A Helper Function for Admin Notices We can make it easy on ourselves by writing a helper function for admin notices.

If you’re in the business of building plugins, or even themes for that matter, and are incorporating object-oriented practices into your work then you’re likely faced with serialization of some type. And one of the aspects of serialization that it requires some type of feedback for the user.

This can be a success message, a failure message, or a message simply warning the user that some went wrong or perhaps something should be updated.

Whatever the case, WordPress provides all of the facilities that we need; however, we can make it even easier on ourselves by writing a helper function for admin notices. It’s simple, too.

Admin Notices: A Helper Function

When it comes to writing admin notices, it’s important to familiar with the appropriate hook.

Admin Notices

From there, you also need to know the following class names:

  • notice-error
  • notice-success
  • notice-warning
  • notice-info

With that, it’s possible to write a helper function that uses the above hook and an anonymous function (or a closure) to achieve exactly waht you need. But first note the following:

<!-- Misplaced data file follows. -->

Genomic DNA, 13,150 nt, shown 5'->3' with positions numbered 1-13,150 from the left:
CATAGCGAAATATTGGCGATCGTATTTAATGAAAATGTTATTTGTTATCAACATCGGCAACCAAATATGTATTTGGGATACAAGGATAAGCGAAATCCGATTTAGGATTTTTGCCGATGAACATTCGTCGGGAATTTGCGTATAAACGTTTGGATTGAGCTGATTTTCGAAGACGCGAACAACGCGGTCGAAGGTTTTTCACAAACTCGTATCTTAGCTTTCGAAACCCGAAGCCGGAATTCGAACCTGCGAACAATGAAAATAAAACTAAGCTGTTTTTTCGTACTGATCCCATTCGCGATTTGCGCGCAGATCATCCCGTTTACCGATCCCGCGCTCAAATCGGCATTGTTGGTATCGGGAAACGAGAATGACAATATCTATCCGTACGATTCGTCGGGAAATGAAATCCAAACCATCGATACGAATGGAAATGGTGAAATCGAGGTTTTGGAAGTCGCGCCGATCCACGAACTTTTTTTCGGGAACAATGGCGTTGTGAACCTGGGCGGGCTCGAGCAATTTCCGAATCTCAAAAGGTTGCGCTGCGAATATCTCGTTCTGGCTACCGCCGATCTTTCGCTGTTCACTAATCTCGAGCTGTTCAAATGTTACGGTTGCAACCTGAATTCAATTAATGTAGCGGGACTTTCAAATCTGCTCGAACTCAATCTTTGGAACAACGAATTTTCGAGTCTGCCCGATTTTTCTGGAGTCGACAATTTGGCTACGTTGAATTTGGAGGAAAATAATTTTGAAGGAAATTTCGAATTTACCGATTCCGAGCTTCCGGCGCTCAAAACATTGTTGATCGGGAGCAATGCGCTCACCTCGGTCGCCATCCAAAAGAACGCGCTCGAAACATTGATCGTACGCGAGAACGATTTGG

Anonymous functions, also known as closures, allow the creation of functions which have no specified name. They are most useful as the value of callback parameters, but they have many other uses.

With that said, you should have everything you need to write your helper and have an idea as to when to empty it.

First, the helper function:

Next, let’s say that the request that’s being made contains invalid data. To handle this, you’d use the above helper like the following:

On the flipside, let’s say everything works fine:

As you can see, this function uses native WordPress hooks, facilities of PHP, and also creates a method that can be unit tested which matters if you’re aiming to write testable web applications in WordPress.

And even if not, you’ve got an easier way to keep your code a bit more DRY than it was before.